Rashid al-Ghannushi

Tunisian islamist leader Rached Ghannouchi
Tunisian islamist leader Rached Ghannouchi 

Rashid al-Ghannushi (راشد الغنوشي, Rāšid al-Ġannūšī[1], born 1941) is a Tunisian politician who co-founded the Ennahda Movement, currently the largest party in Tunisia. He has been called the party’s “intellectual leader”.[2] He is one of the world’s leading Islamic thinkers, writing on Islam and modernity, democracy and secularism, relations between East and West, human rights and civil society and his writings have had an influence on political and religious thought across the Arab and Muslim worlds. He was named as one of TIME’s 100 Most Influential People in the World in 2012[3]and Foreign Policy’s Top 100 Global Thinkers[4] and was awarded the Chatham House Prize 2012 (alongside Tunisian President Moncef Marzouki) by His Royal Highness The Duke of York KG, for “the successful compromises each achieved during Tunisia’s democratic transition”.[5][6]

Early life

Al-Ghannushi was born outside El Hamma, in the Qabis province of southern Tunisia. He received his certificate of attainment degree, equivalent to the Baccalauréat, in 1962 from the University of Zaytuna. He entered the school of agriculture at Cairo University in 1964 but, following the expulsion of Tunisians from Egypt, he left for Syria. He studied philosophy at the University of Damascus, graduating in 1968.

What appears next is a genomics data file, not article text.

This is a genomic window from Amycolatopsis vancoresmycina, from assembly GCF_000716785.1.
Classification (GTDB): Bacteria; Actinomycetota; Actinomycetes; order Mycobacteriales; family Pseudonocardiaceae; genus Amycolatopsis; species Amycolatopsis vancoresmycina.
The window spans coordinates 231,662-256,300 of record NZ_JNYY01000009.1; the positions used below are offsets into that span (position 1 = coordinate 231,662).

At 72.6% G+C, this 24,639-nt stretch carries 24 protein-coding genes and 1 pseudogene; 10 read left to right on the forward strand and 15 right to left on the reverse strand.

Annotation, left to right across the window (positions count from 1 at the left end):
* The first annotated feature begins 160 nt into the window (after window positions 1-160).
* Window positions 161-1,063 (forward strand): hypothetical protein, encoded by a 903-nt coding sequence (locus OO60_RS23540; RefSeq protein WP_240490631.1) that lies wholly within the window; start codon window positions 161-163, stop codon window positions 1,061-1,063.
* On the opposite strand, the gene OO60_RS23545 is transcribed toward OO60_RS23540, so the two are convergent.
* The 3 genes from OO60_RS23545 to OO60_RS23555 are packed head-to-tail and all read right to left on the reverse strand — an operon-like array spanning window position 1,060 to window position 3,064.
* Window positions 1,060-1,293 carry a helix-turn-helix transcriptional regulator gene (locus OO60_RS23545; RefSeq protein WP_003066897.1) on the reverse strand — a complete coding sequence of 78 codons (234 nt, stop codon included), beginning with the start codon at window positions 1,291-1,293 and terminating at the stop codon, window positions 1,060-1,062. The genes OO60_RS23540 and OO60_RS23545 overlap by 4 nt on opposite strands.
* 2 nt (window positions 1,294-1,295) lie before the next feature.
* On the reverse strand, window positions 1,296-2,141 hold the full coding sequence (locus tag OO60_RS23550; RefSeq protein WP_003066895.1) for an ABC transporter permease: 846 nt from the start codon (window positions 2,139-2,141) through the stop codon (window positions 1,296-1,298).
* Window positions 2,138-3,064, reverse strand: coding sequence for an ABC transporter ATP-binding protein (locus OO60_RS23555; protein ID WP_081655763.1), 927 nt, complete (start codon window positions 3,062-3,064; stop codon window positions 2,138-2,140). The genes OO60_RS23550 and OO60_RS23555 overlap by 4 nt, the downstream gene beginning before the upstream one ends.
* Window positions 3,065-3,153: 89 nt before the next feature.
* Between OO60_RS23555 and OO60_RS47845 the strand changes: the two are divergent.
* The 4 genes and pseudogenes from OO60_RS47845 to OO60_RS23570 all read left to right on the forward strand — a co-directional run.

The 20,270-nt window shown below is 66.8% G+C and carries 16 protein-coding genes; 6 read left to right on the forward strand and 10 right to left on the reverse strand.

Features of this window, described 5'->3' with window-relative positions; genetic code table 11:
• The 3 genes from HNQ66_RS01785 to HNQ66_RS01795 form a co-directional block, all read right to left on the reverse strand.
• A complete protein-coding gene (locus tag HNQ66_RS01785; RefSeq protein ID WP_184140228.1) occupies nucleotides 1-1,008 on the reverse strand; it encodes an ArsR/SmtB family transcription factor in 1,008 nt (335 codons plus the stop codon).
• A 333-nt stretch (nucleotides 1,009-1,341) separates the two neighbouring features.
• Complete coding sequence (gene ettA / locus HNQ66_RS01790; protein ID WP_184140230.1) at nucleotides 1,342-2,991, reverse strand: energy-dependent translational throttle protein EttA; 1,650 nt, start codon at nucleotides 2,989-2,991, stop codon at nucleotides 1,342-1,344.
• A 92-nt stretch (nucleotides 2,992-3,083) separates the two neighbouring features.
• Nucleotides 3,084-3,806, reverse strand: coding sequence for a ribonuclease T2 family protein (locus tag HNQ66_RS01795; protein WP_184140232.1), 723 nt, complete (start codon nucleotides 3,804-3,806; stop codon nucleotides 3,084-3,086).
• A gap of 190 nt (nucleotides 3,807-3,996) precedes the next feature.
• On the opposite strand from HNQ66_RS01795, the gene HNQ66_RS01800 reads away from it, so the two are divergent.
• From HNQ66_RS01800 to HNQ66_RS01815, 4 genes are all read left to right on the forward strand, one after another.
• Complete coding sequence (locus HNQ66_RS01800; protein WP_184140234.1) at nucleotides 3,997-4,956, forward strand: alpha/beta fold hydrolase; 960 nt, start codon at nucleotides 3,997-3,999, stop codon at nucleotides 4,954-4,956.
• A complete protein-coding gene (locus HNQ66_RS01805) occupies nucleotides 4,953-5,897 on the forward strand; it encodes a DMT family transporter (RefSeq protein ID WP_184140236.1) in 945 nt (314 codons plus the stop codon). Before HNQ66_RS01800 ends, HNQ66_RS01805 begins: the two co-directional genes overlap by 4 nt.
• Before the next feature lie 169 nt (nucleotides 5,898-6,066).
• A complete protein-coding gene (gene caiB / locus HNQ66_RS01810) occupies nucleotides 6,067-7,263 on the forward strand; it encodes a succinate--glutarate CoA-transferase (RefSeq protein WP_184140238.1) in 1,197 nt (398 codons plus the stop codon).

Islamic Tendency Movement

In April 1981 Al-Ghannushi founded the “al-ittijah al-islami” or Islamic Tendency Movement. The Movement described itself as specifically rooted innon-violent Islam, and called for a “reconstruction of economic life on a more equitable basis, the end of single-party politics and the acceptance of political pluralism and democracy.” By the end of July, Al-Ghannushi and his followers were arrested, sentenced to eleven years in prison in Bizerte, and were tortured. Both the religious and secular community, including numerous secular political organizations, rallied in his support.[7] He was released in 1984, but returned to prison in 1987 with a life sentence, then was again released in 1988. He moved to Europe as a political exile, where he lived for decades.[2]
He attended The Islamic Committee for Palestine conference in Chicago in 1989.[8] Following the 1990 invasion of Kuwait, Al-Ghannushi denounced King Fahd of Saudi Arabia for the “colossal crime” of inviting the U.S. to deploy forces.[9] He also called for a Muslim boycott of American goods, planes and ships.[9] President Zine El Abidine Ben Ali.[1] Following popular unrest in which Ben Ali was ousted, Ghannushi returned to Tunisia on 30 January 2011, after spending twenty two years exiled in London .[10]

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